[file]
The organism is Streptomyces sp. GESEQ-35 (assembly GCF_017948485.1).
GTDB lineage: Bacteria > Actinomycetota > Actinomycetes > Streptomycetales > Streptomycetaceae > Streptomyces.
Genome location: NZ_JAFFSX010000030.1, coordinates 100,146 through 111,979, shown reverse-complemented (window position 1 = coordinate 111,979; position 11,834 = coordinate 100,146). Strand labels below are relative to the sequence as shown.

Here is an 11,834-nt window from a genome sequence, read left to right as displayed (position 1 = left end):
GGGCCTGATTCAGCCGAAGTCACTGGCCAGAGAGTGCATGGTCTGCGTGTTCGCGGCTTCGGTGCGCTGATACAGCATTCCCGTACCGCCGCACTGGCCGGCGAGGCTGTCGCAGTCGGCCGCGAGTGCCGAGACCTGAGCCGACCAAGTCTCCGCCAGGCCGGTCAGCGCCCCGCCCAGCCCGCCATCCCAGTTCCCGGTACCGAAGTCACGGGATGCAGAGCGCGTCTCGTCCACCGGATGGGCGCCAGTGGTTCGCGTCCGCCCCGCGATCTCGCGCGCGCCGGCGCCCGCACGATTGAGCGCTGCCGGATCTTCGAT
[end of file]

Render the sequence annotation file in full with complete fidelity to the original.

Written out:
The organism is Streptomyces sp. GESEQ-35 (assembly GCF_017948485.1).
GTDB lineage: Bacteria > Actinomycetota > Actinomycetes > Streptomycetales > Streptomycetaceae > Streptomyces.
Genome location: NZ_JAFFSX010000030.1, coordinates 100,146 through 111,979, shown reverse-complemented (window position 1 = coordinate 111,979; position 11,834 = coordinate 100,146). Strand labels below are relative to the sequence as shown.

Here is an 11,834-nt window from a genome sequence, read left to right as displayed (position 1 = left end):
GGGCCTGATTCAGCCGAAGTCACTGGCCAGAGAGTGCATGGTCTGCGTGTTCGCGGCTTCGGTGCGCTGATACAGCATTCCCGTACCGCCGCACTGGCCGGCGAGGCTGTCGCAGTCGGCCGCGAGTGCCGAGACCTGAGCCGACCAAGTCTCCGCCAGGCCGGTCAGCGCCCCGCCCAGCCCGCCATCCCAGTTCCCGGTACCGAAGTCACGGGATGCAGAGCGCGTCTCGTCCACCGGATGGGCGCCAGTGGTTCGCGTCCGCCCCGCGATCTCGCGCGCGCCGGCGCCCGCACGATTGAGCGCTGCCGGATCTTCGAT